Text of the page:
Lost Lake (Santiam Pass, Linn County, Oregon)
|Location||Linn County, Oregon, United States|
|Basin countries||United States|
|Max. length||1 km (0.62 mi)|
|Surface area||50 acres (20 ha)|
|Surface elevation||3,983 ft (1,214 m)|
Lost Lake is a lake in the Willamette National Forest, in Oregon, in the United States. It is known for the way that the water level changes during the year. There are lava tubes in the bottom of the lake. During the summer, the water drains out of the lake through these tubes. In some years, this leaves the lake with very little water, turning it mostly into a meadow. Starting in the autumn the lake begins to fill again. This happens as the amount of water coming in to the lake from streams and melting snow is higher than that flowing out. By spring, it has its highest water level.
References[change | change source]
- "Lost Lake". Geographic Names Information System. United States Geological Survey.
- "Waterbody Information For Lost Lake". Oregon Fish Finder. Oregon Department of Fish and Wildlife.
- "Willamette National Forest - Lost Lake Campground". Forest Service. United States Department of Agriculture. Retrieved 5 July 2019.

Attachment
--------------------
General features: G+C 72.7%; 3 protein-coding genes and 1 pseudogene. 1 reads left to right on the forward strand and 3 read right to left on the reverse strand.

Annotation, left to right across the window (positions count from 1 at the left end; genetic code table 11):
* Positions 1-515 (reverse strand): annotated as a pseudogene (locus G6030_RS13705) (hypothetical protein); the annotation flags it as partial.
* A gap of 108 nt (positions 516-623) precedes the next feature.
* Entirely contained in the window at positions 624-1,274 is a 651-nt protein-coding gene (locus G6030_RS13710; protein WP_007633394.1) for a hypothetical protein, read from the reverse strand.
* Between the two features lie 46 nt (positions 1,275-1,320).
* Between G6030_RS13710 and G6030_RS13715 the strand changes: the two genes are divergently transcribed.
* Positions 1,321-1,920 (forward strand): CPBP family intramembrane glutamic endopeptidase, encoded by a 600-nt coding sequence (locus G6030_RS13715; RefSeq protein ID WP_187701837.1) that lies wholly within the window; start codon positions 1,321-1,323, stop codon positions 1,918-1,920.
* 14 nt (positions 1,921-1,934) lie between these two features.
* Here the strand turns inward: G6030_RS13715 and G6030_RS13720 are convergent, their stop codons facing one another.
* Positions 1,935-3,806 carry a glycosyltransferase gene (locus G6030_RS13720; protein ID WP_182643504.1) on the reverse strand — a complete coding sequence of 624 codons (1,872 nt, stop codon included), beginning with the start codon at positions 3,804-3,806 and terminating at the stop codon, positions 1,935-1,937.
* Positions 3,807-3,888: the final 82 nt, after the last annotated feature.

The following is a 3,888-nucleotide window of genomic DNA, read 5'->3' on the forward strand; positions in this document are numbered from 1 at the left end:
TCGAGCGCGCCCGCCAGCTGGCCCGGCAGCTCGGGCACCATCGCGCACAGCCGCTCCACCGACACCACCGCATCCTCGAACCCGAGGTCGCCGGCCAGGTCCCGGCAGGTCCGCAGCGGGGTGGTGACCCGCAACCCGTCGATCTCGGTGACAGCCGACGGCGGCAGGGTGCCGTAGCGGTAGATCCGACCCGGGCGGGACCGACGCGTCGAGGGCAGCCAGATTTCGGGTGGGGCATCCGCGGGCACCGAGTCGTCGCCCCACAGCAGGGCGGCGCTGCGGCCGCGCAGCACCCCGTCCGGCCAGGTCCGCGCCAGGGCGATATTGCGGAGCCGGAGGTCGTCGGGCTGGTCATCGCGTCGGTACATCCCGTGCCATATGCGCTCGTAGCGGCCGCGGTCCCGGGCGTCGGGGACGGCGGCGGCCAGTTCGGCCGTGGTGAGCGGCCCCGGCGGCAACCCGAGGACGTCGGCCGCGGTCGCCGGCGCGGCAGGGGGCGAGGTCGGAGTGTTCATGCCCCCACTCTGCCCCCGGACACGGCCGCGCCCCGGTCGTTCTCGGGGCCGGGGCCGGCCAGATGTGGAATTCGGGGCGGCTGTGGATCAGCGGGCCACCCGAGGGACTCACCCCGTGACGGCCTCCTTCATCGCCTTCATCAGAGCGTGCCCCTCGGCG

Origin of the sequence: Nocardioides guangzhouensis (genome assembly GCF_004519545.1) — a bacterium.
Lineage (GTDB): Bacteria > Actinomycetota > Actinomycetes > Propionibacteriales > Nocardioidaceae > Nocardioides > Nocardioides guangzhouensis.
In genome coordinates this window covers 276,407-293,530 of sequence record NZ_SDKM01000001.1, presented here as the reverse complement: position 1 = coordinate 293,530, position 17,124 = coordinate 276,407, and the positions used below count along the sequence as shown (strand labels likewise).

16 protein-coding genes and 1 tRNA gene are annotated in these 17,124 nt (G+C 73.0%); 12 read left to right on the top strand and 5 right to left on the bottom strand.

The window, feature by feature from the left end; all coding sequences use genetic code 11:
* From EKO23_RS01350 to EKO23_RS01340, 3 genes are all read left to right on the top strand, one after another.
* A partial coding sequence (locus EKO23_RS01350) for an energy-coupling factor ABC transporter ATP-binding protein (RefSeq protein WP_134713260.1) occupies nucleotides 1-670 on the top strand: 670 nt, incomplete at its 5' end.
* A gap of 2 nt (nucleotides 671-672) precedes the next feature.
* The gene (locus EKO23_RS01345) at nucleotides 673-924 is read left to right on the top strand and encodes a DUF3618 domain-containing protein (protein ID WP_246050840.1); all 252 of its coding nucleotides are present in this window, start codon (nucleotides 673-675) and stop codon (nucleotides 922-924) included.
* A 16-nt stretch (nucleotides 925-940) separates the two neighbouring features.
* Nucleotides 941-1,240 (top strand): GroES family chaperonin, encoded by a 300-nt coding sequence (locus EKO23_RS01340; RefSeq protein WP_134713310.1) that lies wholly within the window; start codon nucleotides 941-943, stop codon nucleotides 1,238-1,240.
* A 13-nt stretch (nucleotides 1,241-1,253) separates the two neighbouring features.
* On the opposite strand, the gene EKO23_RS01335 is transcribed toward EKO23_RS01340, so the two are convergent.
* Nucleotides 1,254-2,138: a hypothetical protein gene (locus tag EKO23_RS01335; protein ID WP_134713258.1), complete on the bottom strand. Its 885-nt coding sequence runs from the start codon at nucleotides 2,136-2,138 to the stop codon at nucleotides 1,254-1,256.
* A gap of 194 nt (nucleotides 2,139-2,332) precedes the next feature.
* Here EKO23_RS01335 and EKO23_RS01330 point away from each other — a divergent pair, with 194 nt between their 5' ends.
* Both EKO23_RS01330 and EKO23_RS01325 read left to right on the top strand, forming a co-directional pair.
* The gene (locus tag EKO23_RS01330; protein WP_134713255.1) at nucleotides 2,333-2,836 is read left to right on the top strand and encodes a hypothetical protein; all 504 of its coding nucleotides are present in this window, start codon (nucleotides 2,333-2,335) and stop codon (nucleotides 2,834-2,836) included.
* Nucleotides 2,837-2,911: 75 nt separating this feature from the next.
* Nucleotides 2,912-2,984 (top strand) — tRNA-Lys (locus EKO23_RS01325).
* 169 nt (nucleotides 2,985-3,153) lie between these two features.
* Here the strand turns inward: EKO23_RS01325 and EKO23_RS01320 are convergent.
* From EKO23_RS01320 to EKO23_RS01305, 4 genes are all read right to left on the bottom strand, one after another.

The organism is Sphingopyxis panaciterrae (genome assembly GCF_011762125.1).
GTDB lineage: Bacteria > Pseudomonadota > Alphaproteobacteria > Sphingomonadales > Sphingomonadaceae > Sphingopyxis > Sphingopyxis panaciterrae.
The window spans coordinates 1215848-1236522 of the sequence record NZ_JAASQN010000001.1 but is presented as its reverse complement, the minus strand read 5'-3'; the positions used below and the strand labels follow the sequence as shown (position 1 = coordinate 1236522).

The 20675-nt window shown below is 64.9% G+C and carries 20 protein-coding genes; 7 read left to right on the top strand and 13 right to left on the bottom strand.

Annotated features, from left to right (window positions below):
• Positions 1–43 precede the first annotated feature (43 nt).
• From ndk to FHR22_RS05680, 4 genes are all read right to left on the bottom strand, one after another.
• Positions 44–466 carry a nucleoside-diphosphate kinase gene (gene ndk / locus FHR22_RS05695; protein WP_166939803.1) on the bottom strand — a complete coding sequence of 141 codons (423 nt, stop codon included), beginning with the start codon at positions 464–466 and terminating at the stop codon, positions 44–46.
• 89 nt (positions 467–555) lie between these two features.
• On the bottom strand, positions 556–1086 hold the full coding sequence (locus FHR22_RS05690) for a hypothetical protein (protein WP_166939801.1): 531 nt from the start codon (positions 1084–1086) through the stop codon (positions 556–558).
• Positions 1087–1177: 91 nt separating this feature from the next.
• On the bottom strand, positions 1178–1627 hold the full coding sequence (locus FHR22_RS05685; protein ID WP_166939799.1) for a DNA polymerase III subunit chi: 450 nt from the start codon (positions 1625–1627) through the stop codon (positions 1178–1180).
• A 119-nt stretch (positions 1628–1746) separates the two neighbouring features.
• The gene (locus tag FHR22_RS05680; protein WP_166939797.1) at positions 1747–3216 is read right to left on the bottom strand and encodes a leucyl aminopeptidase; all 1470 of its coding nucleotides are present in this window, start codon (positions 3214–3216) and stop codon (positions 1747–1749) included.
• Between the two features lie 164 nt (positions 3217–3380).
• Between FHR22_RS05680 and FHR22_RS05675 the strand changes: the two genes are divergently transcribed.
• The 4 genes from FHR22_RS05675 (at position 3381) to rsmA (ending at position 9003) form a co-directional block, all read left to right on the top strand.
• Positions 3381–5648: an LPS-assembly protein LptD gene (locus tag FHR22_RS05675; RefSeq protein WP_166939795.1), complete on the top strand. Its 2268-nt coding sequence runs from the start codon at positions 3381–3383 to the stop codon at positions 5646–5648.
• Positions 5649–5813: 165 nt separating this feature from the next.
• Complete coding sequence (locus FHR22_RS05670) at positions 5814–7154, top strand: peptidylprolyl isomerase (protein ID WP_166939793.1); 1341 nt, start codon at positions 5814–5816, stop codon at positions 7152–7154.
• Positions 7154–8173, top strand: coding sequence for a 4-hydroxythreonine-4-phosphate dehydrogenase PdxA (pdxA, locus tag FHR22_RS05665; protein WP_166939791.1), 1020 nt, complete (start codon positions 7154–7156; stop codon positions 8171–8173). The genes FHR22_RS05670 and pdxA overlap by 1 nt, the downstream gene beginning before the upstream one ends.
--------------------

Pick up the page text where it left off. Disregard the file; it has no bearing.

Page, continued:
- Bishop, Ellen Morris (2003). In Search of Ancient Oregon: A Geological and Natural History. Timber Press. ISBN 9780881925906.
- Moyer, Justin (5 May 2015). "Lost Lake: Oregon's magical body of water that disappears each winter". Washington Post. Retrieved 5 July 2019.
- Eckert, Tiffany (29 June 2016). "Explaining The Mystery Of Oregon's Lost Lake". www.opb.org. Oregon Public Broadcasting. Retrieved 5 July 2019.
- Hammers, Scott (24 April 2015). "Lost Lake shrinking down a hole - Lava tube drains lake on Santiam Pass". Bend Bulletin. Retrieved 5 July 2019.
- Attig, Rick (26 July 1990). "Special lake is lost along the highway". Bend Bulletin.
- Howard, Brian Clark (6 May 2015). "Watch a Mysterious Lake Disappear Down a Hole". National Geographic News. Retrieved 5 July 2019.
- Fire and water: Volcanology, geomorphology, and hydrogeology of the Cascade Range, central Oregon (PDF). GSA Field Guides (Report). 15. Geological Society of America. 2009. pp. 539–582.